A kjenge is a drinking bowl used in the old Norwegian farming society – usually with two handles – carved and hollowed out from one piece of wood.
The horse no longer roams wild in the Norwegian landscape. But it still has an important place in the Norwegian psyche.
The horse settled in the Scandinavian landscape after the last ice age. Let us meet this majestic animal – and follow in its footsteps.
The most significant sections of Norwegian productive soil can be found in the counties of Trøndelag, Hedmark, Oppland and Rogaland.
For many, it may come as a surprise that the history of rose painting and its place in Norwegian folk art is not as old as one might think.
The Black Death – mother of all plagues – ravaged humankind in the mid-1300s. A Norwegian scholar takes us through the lead up to the disaster.
In 1942, Hans Hyldbakk wrote the history of the local cotter’s holdings in Surnadal, Nordmøre, Norway. The book was updated in 1966.
Skodje sogelag and Louis Giske wrote the history of the two Sortehaug farms and its inhabitants back in 1986.
In this post, we take a look at the layout of the Norwegian farm and its surroundings – and how the land and its resources were utilised.
The hour of twilight is when the daylight starts to disappear – before it is completely dark. In the old Norwegian farming society, this was a time for rest.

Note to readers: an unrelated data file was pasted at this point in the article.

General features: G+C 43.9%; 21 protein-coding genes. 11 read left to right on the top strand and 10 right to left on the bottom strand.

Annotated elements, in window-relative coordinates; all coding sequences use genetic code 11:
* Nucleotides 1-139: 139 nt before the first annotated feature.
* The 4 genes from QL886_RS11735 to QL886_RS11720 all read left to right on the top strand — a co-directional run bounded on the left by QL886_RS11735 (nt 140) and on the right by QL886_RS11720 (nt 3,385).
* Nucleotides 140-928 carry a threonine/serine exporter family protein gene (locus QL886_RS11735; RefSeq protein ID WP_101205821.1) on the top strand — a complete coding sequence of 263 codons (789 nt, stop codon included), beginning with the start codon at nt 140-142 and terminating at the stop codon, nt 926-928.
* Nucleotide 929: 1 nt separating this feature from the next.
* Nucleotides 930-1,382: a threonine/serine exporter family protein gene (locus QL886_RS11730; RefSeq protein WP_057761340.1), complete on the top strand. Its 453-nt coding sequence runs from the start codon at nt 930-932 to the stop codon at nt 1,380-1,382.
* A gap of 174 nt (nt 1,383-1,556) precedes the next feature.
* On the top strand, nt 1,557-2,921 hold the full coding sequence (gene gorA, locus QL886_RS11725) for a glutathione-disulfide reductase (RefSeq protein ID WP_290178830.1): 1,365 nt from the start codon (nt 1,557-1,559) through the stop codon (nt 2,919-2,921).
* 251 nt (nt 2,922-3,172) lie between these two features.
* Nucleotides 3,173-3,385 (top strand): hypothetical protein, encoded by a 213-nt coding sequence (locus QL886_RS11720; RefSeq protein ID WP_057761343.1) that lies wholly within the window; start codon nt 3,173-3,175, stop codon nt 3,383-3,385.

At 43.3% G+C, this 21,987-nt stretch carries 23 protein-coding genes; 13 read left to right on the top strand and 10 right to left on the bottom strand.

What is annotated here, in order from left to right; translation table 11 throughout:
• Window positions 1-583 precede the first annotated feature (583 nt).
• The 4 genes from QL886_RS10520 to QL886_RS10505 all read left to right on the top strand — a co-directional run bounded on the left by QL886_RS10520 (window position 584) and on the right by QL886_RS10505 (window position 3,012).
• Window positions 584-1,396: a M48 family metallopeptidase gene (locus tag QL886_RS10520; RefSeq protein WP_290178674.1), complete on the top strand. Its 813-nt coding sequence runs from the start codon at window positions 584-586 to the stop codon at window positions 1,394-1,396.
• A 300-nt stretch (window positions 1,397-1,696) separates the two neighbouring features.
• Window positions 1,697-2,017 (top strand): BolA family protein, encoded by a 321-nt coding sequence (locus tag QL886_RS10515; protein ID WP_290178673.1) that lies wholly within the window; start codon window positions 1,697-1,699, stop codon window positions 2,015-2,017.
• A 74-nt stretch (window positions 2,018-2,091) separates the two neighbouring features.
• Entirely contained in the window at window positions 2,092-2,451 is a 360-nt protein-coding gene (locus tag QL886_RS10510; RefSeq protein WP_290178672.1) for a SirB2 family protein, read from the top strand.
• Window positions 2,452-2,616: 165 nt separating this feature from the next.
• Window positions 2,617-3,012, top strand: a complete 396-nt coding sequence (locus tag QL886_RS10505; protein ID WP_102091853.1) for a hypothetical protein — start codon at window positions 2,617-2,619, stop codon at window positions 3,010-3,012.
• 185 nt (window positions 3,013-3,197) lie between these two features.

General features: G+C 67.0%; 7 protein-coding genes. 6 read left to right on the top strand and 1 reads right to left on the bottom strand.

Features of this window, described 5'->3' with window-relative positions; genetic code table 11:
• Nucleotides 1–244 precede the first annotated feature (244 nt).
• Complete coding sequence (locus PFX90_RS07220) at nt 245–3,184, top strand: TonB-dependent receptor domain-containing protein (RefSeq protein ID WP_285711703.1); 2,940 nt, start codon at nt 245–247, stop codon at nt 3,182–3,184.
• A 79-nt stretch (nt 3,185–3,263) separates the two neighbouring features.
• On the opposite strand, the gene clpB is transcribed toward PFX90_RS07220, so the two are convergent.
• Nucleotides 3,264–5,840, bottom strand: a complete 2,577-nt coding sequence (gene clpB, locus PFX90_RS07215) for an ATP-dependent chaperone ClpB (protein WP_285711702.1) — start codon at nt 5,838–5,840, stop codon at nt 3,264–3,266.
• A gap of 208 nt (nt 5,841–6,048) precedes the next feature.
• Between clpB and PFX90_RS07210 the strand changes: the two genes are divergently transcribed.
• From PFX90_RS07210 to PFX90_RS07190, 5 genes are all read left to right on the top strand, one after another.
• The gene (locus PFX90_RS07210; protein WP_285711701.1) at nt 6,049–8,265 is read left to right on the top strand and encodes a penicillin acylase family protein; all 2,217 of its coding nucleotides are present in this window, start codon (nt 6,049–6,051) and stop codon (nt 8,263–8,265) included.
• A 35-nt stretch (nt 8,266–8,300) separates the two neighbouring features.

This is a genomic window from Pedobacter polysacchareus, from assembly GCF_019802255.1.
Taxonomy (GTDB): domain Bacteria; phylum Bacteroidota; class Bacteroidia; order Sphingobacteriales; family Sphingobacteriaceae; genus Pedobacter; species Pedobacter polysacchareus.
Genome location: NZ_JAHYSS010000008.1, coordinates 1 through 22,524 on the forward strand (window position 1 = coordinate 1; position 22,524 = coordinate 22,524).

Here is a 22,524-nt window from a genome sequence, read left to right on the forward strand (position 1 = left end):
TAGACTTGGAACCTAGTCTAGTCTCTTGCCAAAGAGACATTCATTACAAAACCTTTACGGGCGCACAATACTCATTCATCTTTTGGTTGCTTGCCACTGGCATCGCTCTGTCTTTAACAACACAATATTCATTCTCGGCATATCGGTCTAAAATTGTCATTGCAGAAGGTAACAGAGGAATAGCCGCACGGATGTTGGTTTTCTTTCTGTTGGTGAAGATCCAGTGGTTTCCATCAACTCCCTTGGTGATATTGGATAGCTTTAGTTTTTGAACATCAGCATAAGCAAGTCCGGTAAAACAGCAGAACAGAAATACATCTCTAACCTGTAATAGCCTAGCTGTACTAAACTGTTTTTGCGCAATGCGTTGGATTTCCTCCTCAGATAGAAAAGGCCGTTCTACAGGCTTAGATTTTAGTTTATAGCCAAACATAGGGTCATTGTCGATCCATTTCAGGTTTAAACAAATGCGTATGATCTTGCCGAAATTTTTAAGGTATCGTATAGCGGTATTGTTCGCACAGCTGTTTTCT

Per O. Rød wrote the history of the Stornæve farm and its inhabitants back in 1968. Decades earlier, several children of Stornæve had emigrated to the US.
Once you start taking an interest in the old Norwegian farming and family history, then the people of the past start coming to the fore.
When I was a boy, it was the workhorse that pulled the heaviest weight in agricultural life. And this had been the reality for as long as anyone could remember.
It was midsummer 1895. An older man was found drifting in the fjord just outside Moss, Norway – shot in the temple with a revolver. Who was he?
For more than a thousand years, Norwegian farmers sent their livestock to feed in the forests and the mountains. Today, this way of life has almost disappeared.